A fanbase can be a fickle crowd, as liable to territorially defend their franchise of choice as they are to turn against it with all the fervor of Annie Wilkes in Misery, and for a saga that inspires as much passion as Star Wars, the fan consensus has an interesting and eventful history in itself. Just take this new video from EckhartsLadder, which discusses the initial reception to Star Wars: Episode I – The Phantom Menace, and how the film’s reputation took a turn for the worse over the years.
As you may already know, the response from audiences and critics at the time was actually pretty positive, with the 1999 release earning glowing reviews from the likes of Roger Ebert. Even today, the film has a so-so Rotten Tomatoes score of 54%, with the bulk of the movie’s strongest reviews being almost twenty years old. Meanwhile, it’s said that hardcore fans posted positive Phantom Menace reviews online before the film had even come out, demonstrating their blind faith in the art of George Lucas.
Of course, even at the time, the movie had its detractors, but this negativity wasn’t always for the reasons you’d expect. Interestingly, some of the initial backlash received by The Phantom Menace is echoed today in responses to the ongoing Sequel Trilogy, with fans accusing Lucas of pandering to the PC crowd by inserting feminist ideas into his picture.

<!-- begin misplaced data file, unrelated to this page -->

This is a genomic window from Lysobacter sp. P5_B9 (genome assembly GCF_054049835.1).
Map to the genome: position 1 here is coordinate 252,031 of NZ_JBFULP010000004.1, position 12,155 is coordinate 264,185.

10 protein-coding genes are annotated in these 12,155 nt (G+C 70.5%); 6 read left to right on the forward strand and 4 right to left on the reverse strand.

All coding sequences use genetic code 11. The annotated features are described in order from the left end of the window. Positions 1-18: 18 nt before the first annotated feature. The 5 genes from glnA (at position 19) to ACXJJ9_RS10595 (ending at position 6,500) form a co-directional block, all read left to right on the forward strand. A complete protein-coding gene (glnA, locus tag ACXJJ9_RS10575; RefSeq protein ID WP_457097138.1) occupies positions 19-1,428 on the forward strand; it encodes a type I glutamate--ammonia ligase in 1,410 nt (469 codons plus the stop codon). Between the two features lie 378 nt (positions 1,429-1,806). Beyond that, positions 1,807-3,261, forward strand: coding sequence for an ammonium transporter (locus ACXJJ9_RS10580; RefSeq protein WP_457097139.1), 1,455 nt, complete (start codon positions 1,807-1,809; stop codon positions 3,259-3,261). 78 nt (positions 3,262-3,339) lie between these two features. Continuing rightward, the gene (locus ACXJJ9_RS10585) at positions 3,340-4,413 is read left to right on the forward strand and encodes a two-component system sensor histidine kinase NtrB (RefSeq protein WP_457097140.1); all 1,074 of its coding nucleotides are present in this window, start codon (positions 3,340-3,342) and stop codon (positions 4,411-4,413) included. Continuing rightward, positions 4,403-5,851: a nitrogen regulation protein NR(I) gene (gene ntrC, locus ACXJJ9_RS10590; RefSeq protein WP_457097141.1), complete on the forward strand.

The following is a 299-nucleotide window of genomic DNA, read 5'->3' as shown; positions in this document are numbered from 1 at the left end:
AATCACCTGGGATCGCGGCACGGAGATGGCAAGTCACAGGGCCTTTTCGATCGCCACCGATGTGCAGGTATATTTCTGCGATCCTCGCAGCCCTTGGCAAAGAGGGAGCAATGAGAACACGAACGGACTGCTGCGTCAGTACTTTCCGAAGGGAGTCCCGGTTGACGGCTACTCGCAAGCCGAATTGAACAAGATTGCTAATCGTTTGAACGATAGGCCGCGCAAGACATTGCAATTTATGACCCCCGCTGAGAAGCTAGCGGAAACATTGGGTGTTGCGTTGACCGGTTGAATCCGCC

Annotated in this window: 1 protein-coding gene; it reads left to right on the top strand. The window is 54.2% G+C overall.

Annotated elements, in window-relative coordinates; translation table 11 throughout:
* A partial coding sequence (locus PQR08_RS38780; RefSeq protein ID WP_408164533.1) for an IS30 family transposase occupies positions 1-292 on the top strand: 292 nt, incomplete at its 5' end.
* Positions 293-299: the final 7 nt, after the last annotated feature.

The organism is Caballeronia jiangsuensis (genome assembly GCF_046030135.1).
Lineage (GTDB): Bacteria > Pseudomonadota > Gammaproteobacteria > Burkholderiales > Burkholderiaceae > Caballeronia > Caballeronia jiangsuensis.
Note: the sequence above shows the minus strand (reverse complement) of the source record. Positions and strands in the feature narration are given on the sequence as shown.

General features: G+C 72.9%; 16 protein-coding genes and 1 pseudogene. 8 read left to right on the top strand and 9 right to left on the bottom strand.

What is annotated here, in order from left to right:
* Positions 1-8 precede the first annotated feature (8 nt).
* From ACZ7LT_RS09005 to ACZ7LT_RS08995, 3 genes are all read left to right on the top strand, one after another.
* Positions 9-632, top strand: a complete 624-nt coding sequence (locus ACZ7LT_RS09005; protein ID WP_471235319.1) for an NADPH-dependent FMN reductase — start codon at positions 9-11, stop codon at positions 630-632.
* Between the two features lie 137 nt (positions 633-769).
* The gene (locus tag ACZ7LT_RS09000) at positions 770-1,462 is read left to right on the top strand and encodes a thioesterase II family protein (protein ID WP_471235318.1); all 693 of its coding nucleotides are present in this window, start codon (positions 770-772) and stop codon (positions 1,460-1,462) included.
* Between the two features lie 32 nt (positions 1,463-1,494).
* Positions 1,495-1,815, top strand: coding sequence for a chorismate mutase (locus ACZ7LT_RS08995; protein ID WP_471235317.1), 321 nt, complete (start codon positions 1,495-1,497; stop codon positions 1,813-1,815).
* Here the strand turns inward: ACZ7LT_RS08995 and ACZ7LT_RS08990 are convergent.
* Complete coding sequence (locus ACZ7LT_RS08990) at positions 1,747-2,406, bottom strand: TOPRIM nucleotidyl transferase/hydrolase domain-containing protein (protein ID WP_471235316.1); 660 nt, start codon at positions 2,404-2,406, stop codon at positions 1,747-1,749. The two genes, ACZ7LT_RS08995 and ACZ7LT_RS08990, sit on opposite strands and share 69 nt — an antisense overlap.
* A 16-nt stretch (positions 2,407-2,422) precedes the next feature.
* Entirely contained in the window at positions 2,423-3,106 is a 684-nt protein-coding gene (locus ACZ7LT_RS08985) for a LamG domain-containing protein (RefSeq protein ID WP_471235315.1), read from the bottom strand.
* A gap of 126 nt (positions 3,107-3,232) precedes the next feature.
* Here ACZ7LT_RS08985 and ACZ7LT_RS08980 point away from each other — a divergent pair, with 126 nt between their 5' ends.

While that’s not a criticism you often hear today for this particular film, a lot of the viewers who were positive about the movie in 1999 have since changed their tune. A look back at the oldest IMDb reviews for Star Wars: Episode I – The Phantom Menace, for example, show many pleasing responses accompanied by one- or two-star ratings, indicating that these assessments were written by fans who liked the film at the time but have since lowered their ratings without taking down their initial reviews.
What exactly this change in consensus can tell us about the state of the Star Wars fanbase today is very much up for debate, but it’s clear that when you’re dealing with viewers this emotionally invested in a franchise, sometimes there’s a fine line between love and hate.